The Poplar Hawk-moth spends most of its time well masked on a tree branch. At dusk, this moth goes feeding and searching for a mating partner. These bugs are widespread all over Eurasia, from Ireland and Great Britain through all parts of Europe to the Eastern parts of China. Sometimes called the Sphinx-moth because the caterpillars sometimes take the “Sphinx position”.
These moths are nocturnal. During the day they usually rest on a tree or a fence. They mostly live in farmlands, preferring humid climate – river shores, deciduous forests and irrigated territories. While resting, the Hawk-moth looks like a dry leaf and they’re almost impossible to spot. At night they become active and start looking for a mating partner to lay eggs as soon as possible.
A Poplar Hawk-moth caterpillar
First Hawk-moths start flying in May and June and they soon start mating and laying eggs directly on tree leaves. Seven days later bright green or blue caterpillars hatch. Throughout its development it undergoes five phases, during which the skin is changed four times. When the caterpillar has obtained enough fat (usually in September), it climbs down from the tree, digs a small hole and becomes a pupa and later on transforms into a moth.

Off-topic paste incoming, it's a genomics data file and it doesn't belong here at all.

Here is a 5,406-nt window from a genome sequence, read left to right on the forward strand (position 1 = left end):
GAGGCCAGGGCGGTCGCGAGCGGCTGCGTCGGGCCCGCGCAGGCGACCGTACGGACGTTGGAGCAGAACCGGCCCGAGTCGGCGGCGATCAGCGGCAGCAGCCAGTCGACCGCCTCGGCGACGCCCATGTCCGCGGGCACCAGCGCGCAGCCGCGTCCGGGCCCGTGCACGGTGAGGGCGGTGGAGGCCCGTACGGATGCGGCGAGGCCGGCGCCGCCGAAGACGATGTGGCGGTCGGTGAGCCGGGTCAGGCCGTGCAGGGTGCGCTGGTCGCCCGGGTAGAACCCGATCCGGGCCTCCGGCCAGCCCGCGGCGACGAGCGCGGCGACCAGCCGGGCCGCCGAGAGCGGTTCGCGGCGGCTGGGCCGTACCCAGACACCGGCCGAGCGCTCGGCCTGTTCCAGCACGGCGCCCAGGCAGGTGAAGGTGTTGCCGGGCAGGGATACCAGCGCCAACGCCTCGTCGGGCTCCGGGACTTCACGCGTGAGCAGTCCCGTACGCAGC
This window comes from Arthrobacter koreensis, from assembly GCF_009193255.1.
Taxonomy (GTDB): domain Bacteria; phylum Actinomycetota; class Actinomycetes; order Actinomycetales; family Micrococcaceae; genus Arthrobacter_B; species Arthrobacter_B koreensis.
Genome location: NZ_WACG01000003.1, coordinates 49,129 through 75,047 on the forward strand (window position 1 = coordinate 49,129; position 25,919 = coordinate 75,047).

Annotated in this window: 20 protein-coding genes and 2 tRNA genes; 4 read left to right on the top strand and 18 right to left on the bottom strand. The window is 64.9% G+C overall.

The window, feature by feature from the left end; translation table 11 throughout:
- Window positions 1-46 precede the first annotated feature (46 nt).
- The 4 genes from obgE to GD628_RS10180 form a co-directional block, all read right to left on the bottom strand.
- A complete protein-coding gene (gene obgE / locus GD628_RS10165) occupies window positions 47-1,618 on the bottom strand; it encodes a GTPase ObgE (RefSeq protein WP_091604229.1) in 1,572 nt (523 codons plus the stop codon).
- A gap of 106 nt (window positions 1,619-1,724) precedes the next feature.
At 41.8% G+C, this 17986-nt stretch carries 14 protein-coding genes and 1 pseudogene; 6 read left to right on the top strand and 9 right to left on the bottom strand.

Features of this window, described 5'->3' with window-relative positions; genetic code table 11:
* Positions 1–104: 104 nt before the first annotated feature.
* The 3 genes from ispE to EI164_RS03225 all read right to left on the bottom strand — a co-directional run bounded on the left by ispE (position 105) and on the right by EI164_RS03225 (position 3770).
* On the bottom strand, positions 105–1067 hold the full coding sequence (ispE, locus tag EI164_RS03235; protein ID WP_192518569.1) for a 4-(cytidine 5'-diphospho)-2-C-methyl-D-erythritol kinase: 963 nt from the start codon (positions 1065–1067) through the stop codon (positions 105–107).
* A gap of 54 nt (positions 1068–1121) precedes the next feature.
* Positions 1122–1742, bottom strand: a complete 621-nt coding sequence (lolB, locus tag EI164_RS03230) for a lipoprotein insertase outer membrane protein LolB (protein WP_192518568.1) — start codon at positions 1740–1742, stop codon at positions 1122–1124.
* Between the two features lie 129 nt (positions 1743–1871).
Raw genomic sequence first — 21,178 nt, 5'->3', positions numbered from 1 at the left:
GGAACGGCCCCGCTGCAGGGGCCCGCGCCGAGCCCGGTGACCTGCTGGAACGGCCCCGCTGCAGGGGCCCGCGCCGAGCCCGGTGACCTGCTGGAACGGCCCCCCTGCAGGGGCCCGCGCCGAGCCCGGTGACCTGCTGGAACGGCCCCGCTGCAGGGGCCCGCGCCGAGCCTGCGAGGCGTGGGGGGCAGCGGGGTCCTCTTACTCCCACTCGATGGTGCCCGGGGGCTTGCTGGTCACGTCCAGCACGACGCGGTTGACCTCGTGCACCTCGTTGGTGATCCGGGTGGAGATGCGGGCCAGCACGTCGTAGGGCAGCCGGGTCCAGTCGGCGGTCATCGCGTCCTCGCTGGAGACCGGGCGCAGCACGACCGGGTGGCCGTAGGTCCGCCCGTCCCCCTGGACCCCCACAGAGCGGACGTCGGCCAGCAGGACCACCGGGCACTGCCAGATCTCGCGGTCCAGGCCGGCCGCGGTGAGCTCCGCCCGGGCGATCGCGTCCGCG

Poplar Hawk-moth caterpillars feed on tree leaves on which they hatch. They are extremely gluttonous and eats multiple leaves per day. Mature moths act differently – they eat very little, their diet consists mostly of nectar and most of their energy comes from the fat stored while they were in the caterpillar form. Most of the Poplar Hawk-moths live for a very short time, because their sole purpose is to mate and lay eggs for new caterpillars to hatch from next year.
All moths can be proud of their camouflage. Poplar Hawk-moths are almost impossible to tell apart from tree bark. They also have a special form of defense – if the moth is spotted and somehow aroused, it will open its wings, showing red dots on the underwings, which often makes creatures think the moth is venomous. The caterpillars are also incredibly cunning – if attacked, they raise their heads and bloat, becoming much bigger and looking almost like a snake. Imitating other species is called mimicry and Hawk-moths are especially keen on using this technique – they often give the impression that they’re a different, much more dangerous creature that should better be left alone.
The camouflage makes these moths incredibly hard to spot
Just like other moth species, the Poplar Hawk-moth is directly affected by the destruction of their natural habitat, especially the populations that live in tropical regions. Although they’re not currently endangered, the population is on a decline, because every year there are less and less proper places to lay eggs, and often trees with moth eggs are cut down before they can hatch.